Wednesday, February 19, 2014

More Barolo please from La Cantina Damilano!

Cantina DamilanoAnother stop on my journey through the Piedmont wine region from Alba to Barolo, along the side of the road, I stopped in to La Cantina Damilano. The tasting room was very modern with multiple tables for tastings and walls lined with bottles on slanted shelves. I tasted their Nebbiolo d'Alba, Barbera d'Alba and three of their Barolos from different vineyards (Cannubi, Liste and their “Lecinquevigne” which comes from 5 different towns/vineyards). Our host had stated that their '04 and '05 vintages were fantastic and followed in the shadows of the '97 that were mellowing out.
2004 Damilano Lecinquevigne Barolo
The story of this winery began in 1890 with the original founder, Giuseppe Borgogno. It was passed down to his son-in-law, Giacomo Damilano and is now managed by the grandchildren, Guido, Mario and Paolo since 1997. They have 73 hectares of land that is partially owned and leased in multiple territories including some of the top cru pieces of land in this area: Cannubi, Liste, Brunate and Cerequio. The Cannubi and Brunate crus are known for their elegance and the Liste and Cerequoi for their structure, which is demonstrated in Damilanos Barolos.


Cantina Damilano in Piedmont

Damilano winery in Piedmont
Damilano's production is over 460,000 bottles annually and
you can find them in 26 countries with about 50% of their market in America. My Valentines night out at Buono Bistro even had one of Damilano's Barolo on the list. I love when I eat at a restaurant and can look at the wine list knowing I have met the winemaker or visited their estate and have that connection with the land and the people.


Some quick insight for those of you that aren't too familiar with the grape, nebbiolo, which can be found in a few regions in Italy including Piedmont, Valle d'Aosta and Lombardia, but it's most known in the Piedmont region for producing these amazing wines that I have been covering over the past week. Nebbiolo is a late ripening grape being harvested into late October, early November. It's name meaning “fog” originating from the word “nebbia” due to the fog that sets over the Barolo and Barbaresco territories. It has a very thin skin, which is the reason why the color is so light in color for such a bold and powerful wine. This color will turn more orange with age. It can have a very high tannin and alcohol level as well, but this is part of the reason why I love this grape when it's balanced well with its aromatic aromas.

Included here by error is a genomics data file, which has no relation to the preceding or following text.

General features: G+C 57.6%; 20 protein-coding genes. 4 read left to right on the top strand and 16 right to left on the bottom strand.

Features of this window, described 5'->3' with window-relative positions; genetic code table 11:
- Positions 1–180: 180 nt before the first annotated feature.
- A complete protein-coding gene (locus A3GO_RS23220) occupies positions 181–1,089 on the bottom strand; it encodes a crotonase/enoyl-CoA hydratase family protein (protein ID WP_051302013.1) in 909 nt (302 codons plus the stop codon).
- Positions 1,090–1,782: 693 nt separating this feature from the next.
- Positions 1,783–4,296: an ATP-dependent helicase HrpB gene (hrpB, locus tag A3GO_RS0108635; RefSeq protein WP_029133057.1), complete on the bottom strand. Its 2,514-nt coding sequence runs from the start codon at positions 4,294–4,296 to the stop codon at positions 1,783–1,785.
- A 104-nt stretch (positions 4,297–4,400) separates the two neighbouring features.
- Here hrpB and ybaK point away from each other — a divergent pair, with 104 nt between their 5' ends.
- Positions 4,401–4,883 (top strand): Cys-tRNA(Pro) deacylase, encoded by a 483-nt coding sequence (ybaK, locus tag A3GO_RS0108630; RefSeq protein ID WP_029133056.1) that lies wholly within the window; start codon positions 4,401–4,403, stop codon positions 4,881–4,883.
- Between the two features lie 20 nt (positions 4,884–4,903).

Barolo wine at Damilano Piedmont
For a wine to be labeled a Barolo it must be produced from 100% nebbiolo grapes and be aged at least 2 years in oak and at least 1 year in the bottle, but a riserva must be aged for 5 years prior to release with a least 3 of those years in oak. I will talk more about the difference between Barolo and Barbaresco as I continue to explore Piedmont.

I know many people tend to always go to Tuscany, but I strongly recommend exploring the Piedmont region. It's just as beautiful and the rolling hills seem wider where you can view acres upon acres of vines. It's just stunning!